Australia’s very own Captain Wacky today turns his fertile mind to climate change and, as sometimes happens, he makes a good deal of political sense. In his regular column in a daily financial newspaper (no link, subscribers only, very expensive), Mark Latham predicts a gloomy future for any kind of meaningful action on carbon reduction by governments now enmeshed in managing a global economic crisis.
“Anyone who has experienced public life in Australia knows that the greatest barriers to reform are apathy and greed”, notes the former Opposition Leader. “Policy changes that threaten the household budget also threaten a government’s survival”. And the Rudd government, he predicts quite sensibly, “has no intention of becoming an electoral kamikaze and the middle class has no intention of reducing its reliance on fossil fuels. Everything else is play acting.”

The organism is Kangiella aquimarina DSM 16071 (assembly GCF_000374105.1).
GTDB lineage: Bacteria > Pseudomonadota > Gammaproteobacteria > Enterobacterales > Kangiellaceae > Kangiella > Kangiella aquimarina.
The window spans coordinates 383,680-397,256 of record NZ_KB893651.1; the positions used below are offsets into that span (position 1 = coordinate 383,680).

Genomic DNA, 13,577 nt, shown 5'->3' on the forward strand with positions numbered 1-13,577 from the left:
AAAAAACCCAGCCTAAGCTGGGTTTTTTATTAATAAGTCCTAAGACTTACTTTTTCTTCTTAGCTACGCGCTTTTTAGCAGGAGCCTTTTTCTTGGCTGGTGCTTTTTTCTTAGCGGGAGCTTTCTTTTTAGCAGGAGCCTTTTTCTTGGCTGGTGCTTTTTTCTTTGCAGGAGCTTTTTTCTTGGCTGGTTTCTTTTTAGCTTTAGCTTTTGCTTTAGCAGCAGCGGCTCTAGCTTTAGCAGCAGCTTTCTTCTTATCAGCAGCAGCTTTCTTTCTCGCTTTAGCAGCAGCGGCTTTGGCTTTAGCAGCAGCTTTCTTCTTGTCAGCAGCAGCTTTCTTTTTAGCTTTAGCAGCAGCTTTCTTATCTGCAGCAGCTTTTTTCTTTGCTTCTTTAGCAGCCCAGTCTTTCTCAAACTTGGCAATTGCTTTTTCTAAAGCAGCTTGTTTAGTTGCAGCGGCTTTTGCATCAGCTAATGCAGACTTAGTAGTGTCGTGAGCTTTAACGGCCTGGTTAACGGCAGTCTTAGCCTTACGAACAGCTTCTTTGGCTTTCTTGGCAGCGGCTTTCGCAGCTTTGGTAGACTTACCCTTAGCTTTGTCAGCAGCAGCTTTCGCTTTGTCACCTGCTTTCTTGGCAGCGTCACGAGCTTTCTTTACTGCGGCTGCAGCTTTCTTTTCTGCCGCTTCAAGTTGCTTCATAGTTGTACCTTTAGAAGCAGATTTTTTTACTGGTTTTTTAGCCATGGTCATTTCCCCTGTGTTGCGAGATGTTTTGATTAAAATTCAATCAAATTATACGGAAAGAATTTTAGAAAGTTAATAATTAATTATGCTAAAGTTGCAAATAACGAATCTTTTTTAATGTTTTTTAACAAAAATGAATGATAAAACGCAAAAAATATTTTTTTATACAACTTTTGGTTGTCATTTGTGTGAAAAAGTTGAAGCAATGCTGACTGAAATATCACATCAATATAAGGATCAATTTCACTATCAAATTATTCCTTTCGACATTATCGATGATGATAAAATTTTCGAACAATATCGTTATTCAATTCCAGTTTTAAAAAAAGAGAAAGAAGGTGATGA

The pre-conditions for serious economic action on climate change have shifted dramatically in the past month. Proponents of drastic action must recognise this and must turn their minds to a pragmatic outcome that suits the (bad) times. As Capt. Wacky so succinctly describes the prospect of car-dependent outer-suburban Australians agreeing to curtail their car usage in the interests of the planet: “It’s a long walk from Struggle Street to the shopping mall and an even longer walk home humping a flat-screen TV on your back.” And therein lies a challenge for the government, opposition and Australian politics broadly: we need a way of dealing with the threats to our economy and environment in tandem and beyond the platitudinous analysis that perceives one as being the victim of the other due exclusively to the pre-eminence of pure politics. We need to find another way of doing things. Maybe two of them at once.